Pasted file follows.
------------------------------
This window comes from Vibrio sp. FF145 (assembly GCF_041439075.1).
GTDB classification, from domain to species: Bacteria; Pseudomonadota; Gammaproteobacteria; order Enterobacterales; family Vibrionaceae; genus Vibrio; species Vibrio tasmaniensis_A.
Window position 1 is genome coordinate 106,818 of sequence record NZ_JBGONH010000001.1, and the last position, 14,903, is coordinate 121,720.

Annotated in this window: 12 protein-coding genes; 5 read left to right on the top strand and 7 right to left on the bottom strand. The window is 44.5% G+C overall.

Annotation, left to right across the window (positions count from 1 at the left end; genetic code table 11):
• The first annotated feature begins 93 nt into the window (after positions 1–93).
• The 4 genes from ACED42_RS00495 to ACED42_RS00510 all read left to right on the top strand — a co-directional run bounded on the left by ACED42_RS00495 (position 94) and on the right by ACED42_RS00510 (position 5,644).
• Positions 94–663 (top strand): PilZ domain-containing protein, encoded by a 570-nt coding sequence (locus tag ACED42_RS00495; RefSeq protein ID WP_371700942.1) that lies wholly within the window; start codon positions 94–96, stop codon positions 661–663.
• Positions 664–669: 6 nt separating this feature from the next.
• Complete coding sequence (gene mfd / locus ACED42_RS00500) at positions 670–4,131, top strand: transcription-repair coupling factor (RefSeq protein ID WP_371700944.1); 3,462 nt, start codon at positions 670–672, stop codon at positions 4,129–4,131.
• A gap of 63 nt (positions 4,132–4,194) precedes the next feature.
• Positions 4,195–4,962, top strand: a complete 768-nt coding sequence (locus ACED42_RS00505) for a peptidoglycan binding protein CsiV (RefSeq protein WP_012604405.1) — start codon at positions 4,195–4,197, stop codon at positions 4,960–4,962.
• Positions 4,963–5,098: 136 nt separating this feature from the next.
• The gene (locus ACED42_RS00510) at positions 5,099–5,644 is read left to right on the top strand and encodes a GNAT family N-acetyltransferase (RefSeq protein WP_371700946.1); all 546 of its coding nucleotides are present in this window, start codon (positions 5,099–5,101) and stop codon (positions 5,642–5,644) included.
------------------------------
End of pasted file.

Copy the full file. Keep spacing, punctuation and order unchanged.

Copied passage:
This window comes from Vibrio sp. FF145 (assembly GCF_041439075.1).
GTDB classification, from domain to species: Bacteria; Pseudomonadota; Gammaproteobacteria; order Enterobacterales; family Vibrionaceae; genus Vibrio; species Vibrio tasmaniensis_A.
Window position 1 is genome coordinate 106,818 of sequence record NZ_JBGONH010000001.1, and the last position, 14,903, is coordinate 121,720.

Annotated in this window: 12 protein-coding genes; 5 read left to right on the top strand and 7 right to left on the bottom strand. The window is 44.5% G+C overall.

Annotation, left to right across the window (positions count from 1 at the left end; genetic code table 11):
• The first annotated feature begins 93 nt into the window (after positions 1–93).
• The 4 genes from ACED42_RS00495 to ACED42_RS00510 all read left to right on the top strand — a co-directional run bounded on the left by ACED42_RS00495 (position 94) and on the right by ACED42_RS00510 (position 5,644).
• Positions 94–663 (top strand): PilZ domain-containing protein, encoded by a 570-nt coding sequence (locus tag ACED42_RS00495; RefSeq protein ID WP_371700942.1) that lies wholly within the window; start codon positions 94–96, stop codon positions 661–663.
• Positions 664–669: 6 nt separating this feature from the next.
• Complete coding sequence (gene mfd / locus ACED42_RS00500) at positions 670–4,131, top strand: transcription-repair coupling factor (RefSeq protein ID WP_371700944.1); 3,462 nt, start codon at positions 670–672, stop codon at positions 4,129–4,131.
• A gap of 63 nt (positions 4,132–4,194) precedes the next feature.
• Positions 4,195–4,962, top strand: a complete 768-nt coding sequence (locus ACED42_RS00505) for a peptidoglycan binding protein CsiV (RefSeq protein WP_012604405.1) — start codon at positions 4,195–4,197, stop codon at positions 4,960–4,962.
• Positions 4,963–5,098: 136 nt separating this feature from the next.
• The gene (locus ACED42_RS00510) at positions 5,099–5,644 is read left to right on the top strand and encodes a GNAT family N-acetyltransferase (RefSeq protein WP_371700946.1); all 546 of its coding nucleotides are present in this window, start codon (positions 5,099–5,101) and stop codon (positions 5,642–5,644) included.